Therefore we see that Medicare isn’t the problem but the solution.  What is being proposed on these state levels can be easily done nationally by expanding Medicare and enrolling everyone.  We can cover everyone, make health care a right, save 18,000 lives per year, have a better system and better outcomes while cutting costs to something we can afford.

McConnell: “Ryan Medicare Plan Is Sensible”

Sen. Mitch McConnell says Paul Ryan’s Path to Prosperity plan to dismantle Medicare and replace it with private industry vouchers “is a very sensible way to go to try to save Medicare,” adding that President Barack Obama’s Medicare plan would empower “a board that would ration health care.”

Let’s take a good look at that statement.  Rationing of healthcare is a reality in any and every situation anywhere.  Unless everyone is given full access to medical care anywhere, anytime and for any reason (a hypochondriacs dream situation) there is “rationing.”  Some sensible management of a person’s medical care is important.  Too many x-rays, cat scans, MRI’s and such imperil one’s life from exposure to radiation.  Even getting too many, frequent dental x-rays is irresponsible.

So now we accept that some management is necessary so abusers don’t bankrupt the rest of us let’s actually examine the current situation in the U.S.  Most Americans receive their health care either from a government program or from private health insurers.  If you work for the government, are in the Armed Forces, are a senior citizen, disabled or an orphan you already have government healthcare.  Medicare and Medicaid are two of these programs.  A substantial portion of our population is covered by these programs including both Mitch McConnell and Paul Ryan.  I haven’t seen either of them renounce their coverage.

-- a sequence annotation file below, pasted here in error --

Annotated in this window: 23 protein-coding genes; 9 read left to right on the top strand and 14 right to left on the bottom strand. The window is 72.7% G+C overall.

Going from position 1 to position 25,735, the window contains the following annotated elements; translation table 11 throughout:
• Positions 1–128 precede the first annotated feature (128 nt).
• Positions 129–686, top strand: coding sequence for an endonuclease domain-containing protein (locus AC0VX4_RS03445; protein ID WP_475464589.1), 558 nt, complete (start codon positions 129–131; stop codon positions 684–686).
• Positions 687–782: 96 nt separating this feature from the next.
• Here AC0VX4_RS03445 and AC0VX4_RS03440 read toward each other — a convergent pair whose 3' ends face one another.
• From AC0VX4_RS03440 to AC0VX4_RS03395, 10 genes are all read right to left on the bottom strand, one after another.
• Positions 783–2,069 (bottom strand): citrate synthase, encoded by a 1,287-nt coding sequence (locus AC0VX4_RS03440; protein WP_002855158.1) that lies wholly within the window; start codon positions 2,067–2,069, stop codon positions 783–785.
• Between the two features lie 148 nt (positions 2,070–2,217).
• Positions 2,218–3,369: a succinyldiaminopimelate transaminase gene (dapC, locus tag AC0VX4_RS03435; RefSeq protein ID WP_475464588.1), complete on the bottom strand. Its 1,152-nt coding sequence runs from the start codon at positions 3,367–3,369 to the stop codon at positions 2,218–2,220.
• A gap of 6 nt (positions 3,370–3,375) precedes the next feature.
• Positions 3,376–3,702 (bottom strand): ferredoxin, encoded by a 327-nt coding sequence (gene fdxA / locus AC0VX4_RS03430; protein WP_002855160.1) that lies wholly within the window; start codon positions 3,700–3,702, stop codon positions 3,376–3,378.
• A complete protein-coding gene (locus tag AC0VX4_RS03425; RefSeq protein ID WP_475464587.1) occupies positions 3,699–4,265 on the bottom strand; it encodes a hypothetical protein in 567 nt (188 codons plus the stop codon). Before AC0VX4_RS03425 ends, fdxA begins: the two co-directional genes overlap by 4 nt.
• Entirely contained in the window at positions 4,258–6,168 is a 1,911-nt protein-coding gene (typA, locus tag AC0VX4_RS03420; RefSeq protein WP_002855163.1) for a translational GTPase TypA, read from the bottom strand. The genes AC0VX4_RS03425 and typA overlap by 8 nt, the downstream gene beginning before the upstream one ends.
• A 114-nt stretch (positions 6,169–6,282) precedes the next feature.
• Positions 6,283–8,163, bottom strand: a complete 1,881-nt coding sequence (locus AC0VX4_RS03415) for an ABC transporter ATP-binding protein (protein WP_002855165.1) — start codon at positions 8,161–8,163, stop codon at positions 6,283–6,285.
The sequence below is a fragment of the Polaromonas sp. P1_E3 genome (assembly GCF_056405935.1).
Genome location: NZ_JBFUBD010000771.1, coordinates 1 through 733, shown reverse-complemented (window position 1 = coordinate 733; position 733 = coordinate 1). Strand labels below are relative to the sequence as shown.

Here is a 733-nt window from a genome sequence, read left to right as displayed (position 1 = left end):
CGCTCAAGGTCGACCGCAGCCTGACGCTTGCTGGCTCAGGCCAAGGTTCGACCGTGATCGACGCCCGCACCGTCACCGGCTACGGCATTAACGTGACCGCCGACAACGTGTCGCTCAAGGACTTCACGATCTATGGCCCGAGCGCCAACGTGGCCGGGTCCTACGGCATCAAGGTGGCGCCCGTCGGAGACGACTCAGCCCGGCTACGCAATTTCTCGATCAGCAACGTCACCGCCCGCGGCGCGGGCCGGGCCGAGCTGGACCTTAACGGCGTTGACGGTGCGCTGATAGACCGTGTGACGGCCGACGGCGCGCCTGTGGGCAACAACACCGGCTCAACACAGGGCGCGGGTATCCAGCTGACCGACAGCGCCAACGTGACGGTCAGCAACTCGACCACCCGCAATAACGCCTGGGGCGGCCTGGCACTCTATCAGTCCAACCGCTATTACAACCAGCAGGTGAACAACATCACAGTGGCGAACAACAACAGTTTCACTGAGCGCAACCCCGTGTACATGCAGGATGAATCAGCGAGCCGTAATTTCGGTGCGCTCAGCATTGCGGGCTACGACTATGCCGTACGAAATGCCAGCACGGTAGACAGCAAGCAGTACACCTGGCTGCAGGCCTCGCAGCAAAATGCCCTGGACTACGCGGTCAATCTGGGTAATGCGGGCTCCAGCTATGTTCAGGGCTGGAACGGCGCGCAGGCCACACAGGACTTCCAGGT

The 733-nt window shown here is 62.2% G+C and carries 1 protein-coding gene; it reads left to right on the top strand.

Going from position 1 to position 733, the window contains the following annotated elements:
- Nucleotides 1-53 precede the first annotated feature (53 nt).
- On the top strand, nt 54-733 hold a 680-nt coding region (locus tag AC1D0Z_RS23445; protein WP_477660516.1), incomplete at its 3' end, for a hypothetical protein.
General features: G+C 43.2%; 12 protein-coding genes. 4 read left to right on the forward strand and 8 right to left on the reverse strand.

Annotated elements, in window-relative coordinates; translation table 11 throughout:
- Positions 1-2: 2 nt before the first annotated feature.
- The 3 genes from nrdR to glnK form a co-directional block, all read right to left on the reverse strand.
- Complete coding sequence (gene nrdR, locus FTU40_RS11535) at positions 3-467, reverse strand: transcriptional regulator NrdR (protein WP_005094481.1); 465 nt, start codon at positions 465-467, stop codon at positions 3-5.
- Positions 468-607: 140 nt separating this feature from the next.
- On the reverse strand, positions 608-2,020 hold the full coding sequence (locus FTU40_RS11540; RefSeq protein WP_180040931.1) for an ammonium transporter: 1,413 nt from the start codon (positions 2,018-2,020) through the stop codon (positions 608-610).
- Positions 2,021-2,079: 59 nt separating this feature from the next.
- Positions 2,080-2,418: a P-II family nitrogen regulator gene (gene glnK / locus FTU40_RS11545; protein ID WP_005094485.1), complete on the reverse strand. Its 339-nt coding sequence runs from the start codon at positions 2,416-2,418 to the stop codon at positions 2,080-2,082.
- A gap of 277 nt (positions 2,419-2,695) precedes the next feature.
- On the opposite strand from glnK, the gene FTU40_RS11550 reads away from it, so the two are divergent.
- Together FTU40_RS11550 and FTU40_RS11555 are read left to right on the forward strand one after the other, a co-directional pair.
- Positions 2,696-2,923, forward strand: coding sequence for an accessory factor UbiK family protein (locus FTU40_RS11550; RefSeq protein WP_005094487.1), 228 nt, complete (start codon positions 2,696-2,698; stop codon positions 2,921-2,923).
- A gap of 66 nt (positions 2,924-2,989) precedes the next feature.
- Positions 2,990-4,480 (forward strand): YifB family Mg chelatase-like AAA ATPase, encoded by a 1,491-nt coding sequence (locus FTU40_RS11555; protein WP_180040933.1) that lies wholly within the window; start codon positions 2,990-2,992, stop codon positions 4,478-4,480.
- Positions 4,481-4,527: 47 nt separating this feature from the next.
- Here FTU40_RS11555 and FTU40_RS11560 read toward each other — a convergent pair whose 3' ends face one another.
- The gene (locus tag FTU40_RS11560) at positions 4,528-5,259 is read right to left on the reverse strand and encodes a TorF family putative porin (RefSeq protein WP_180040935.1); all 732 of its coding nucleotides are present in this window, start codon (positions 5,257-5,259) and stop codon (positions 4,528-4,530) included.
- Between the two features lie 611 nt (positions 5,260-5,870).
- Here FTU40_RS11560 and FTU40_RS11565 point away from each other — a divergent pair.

Private insurers, for profit companies and “non-profit” Blues which retain hundreds of millions in “profits” provide the balance of everyone’s coverage.  Except for the 59 million Americans who have been rationed out of the system entirely.  So we already have rationing.

Now we have a situation where those with pre-existing conditions get rationed in their coverage.  If you have had a “condition” in the past your private health coverage may likely exempt you from benefits for future treatment for it.  This is also rationing.

If you get seriously ill, cancer, MS, heart disease, need an organ transplant or whatever your private insurer can opt to drop you completely rather than pay for your medical care.  Unfortunately this happens frequently.  This is also a form of rationing.

You also have lifetime coverage limits.  Whether $1 million, $10 million or whatever coverage limits ration the healthcare available if you have private insurance coverage.  Your policy also rations how many times you can be hospitalized in a year, how many tests you may have done, where you go for treatment, who you may see and what you may have done.  This is all rationed healthcare.